Information about birth

Year of birth:
Place of birth:
Carlow, County Carlow, Ireland

General information


Army information

England, United Kingdom
British Expeditionary Force
Service number:
Enlistment place:
Sunderland, Durham, England, United Kingdom
 —  Northumberland Fusiliers, 1/7th Bn.  (Last known unit)

Information about death

Date of death:
Place of death:
Houthulst Forest, Belgium
Cause of death:
Killed in action (K.I.A.)


Tyne Cot Memorial
Panel: 21

Distinctions and medals 2

British War Medal
Medal — 23/04/1920
Victory Medal
Medal — 23/04/1920

Points of interest 2

#1 Place of birth
#2 Enlistment place

My story

Edwin Ievers was born in 1886 in Carlow, County Carlow, Ireland. He was the son of Edwin and Annie Ievers of Ballyanne, New Ross, County Wexford. Edwin emigrated from Ireland to England. According to the 1911 Census he worked as a general labourer in Sunderland, County Durham. He married Gertrude Francis in 1909. They had three children together. By the time of the Battle of Passchendaele, Edwin had enlisted and served with the Northumberland Fusiliers, 1/7th Battalion, part of the 149th Brigade, of the 50th (Northumbrian) Division.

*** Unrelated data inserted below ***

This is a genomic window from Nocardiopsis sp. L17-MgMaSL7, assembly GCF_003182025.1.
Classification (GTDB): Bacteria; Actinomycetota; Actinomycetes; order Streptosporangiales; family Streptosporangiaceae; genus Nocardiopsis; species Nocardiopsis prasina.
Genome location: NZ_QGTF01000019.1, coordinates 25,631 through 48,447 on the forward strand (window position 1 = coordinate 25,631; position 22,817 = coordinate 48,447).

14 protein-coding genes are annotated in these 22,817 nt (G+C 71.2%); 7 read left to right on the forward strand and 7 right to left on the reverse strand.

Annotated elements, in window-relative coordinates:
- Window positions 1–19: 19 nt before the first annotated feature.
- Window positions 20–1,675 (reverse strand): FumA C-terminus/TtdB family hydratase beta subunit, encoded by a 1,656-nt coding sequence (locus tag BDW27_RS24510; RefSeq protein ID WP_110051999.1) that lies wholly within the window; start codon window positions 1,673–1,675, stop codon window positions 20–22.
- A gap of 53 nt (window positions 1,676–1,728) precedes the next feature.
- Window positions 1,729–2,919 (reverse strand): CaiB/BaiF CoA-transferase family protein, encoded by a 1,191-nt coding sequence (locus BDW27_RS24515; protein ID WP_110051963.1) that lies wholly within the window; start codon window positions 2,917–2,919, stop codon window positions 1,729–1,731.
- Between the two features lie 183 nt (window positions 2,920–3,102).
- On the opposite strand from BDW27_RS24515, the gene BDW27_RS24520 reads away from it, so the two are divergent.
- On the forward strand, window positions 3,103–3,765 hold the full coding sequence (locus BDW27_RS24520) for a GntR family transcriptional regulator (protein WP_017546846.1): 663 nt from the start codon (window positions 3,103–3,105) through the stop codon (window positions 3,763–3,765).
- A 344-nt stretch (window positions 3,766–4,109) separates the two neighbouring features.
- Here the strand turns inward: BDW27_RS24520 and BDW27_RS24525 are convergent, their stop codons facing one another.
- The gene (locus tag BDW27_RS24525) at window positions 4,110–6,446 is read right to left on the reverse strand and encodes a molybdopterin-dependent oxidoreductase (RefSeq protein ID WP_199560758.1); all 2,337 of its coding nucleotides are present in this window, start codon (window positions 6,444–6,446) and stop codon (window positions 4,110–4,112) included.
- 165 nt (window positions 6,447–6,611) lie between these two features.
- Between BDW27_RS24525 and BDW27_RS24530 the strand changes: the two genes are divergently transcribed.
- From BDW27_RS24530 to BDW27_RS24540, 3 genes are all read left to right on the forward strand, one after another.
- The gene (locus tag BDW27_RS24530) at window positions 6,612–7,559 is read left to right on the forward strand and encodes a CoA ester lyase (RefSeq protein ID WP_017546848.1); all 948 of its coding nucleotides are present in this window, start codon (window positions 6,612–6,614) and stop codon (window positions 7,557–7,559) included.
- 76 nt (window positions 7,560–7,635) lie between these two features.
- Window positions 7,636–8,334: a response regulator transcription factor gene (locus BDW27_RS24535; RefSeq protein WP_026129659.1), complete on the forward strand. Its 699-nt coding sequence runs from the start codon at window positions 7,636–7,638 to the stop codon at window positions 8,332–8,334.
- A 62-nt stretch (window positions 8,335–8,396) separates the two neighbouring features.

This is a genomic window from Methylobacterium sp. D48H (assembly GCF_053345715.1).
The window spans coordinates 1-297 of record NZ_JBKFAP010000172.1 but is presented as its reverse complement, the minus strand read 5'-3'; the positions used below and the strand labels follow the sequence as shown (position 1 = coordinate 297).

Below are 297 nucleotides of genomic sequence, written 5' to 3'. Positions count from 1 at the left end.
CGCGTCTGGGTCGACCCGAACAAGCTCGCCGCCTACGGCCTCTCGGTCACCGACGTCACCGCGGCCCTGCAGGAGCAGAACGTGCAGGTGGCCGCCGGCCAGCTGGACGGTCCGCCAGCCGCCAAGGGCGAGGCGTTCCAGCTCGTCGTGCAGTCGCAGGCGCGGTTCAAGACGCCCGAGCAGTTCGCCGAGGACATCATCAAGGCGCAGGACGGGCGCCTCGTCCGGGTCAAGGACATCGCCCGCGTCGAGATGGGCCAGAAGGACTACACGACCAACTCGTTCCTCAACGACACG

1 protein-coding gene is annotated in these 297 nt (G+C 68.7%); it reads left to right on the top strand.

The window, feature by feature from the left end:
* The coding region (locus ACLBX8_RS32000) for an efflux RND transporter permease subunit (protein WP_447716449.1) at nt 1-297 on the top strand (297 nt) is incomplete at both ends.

In October 1917 Edwin’s Battalion moved to the Ypres sector from northern France. It took up positions South of Houthulst Forest, and occupied a line between Angle Point and Aden House. Battalion Headquarters were at Egypt House. On 26 October 1917, the 149th Brigade attacked with the 4th, 5th and 7th Northumberland Fusiliers. The 7th advanced on the left flank. As soon as the 7th Northumberland Fusiliers moved forward, German machine guns opened fire and an artillery barrage came down on the line 5 Chemins, Angle point, Aden house, causing considerable casualties. All attacking Companies were quickly pinned down. Machine-gun- and sniper fire from concrete positions in the Forest made any further progress neigh to impossible. “C” Company which was in support, joined the attack, but could not turn the tide and the Battalion had to retreat to their original positions.

The attack on Houthulst Forest had been a disaster. No headway had been made and casualties were high. Nine officers of the 7th Northumberland Fusiliers had been killed, one went missing and one officer was wounded. A total of 43 men were killed in action, 150 men were wounded and 53 men went missing. 31-year-old Private Edwin Ievers was one of the men who lost his life during the attack on the Houthulst Forest, leaving behind a young family with three children. Edwin has no known grave and is remembered on panel 21 of the Tyne Cot Memorial.

Files 1

Sources 5

"Passchendaele. The Day-by-Day Account", McCarthy C., London, Uniform, 2018, pg. 150-152.
Sources used
Further reference
Sources used
The Long, Long Trail
Sources used
War Diary Northumberland Fusiliers, 1/7th Bn.
Further reference